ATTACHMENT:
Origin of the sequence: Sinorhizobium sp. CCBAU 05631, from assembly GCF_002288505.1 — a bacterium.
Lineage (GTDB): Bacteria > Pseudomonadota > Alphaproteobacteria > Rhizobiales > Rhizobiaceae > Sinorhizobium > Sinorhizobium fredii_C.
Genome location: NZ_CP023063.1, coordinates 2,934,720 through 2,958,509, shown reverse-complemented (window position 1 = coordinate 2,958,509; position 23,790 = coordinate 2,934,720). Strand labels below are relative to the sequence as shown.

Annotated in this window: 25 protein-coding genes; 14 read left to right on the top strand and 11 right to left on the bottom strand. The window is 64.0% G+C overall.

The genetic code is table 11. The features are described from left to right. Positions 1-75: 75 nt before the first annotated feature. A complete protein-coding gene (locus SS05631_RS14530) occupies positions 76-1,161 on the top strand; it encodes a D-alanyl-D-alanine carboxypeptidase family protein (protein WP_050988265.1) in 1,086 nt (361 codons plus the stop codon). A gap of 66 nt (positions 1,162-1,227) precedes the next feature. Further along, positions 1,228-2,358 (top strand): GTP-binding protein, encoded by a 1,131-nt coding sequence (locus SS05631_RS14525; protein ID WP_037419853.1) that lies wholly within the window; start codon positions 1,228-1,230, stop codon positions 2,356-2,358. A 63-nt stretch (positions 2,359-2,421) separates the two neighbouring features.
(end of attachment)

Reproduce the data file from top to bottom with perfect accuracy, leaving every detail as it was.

Origin of the sequence: Sinorhizobium sp. CCBAU 05631, from assembly GCF_002288505.1 — a bacterium.
Lineage (GTDB): Bacteria > Pseudomonadota > Alphaproteobacteria > Rhizobiales > Rhizobiaceae > Sinorhizobium > Sinorhizobium fredii_C.
Genome location: NZ_CP023063.1, coordinates 2,934,720 through 2,958,509, shown reverse-complemented (window position 1 = coordinate 2,958,509; position 23,790 = coordinate 2,934,720). Strand labels below are relative to the sequence as shown.

Annotated in this window: 25 protein-coding genes; 14 read left to right on the top strand and 11 right to left on the bottom strand. The window is 64.0% G+C overall.

The genetic code is table 11. The features are described from left to right. Positions 1-75: 75 nt before the first annotated feature. A complete protein-coding gene (locus SS05631_RS14530) occupies positions 76-1,161 on the top strand; it encodes a D-alanyl-D-alanine carboxypeptidase family protein (protein WP_050988265.1) in 1,086 nt (361 codons plus the stop codon). A gap of 66 nt (positions 1,162-1,227) precedes the next feature. Further along, positions 1,228-2,358 (top strand): GTP-binding protein, encoded by a 1,131-nt coding sequence (locus SS05631_RS14525; protein ID WP_037419853.1) that lies wholly within the window; start codon positions 1,228-1,230, stop codon positions 2,356-2,358. A 63-nt stretch (positions 2,359-2,421) separates the two neighbouring features.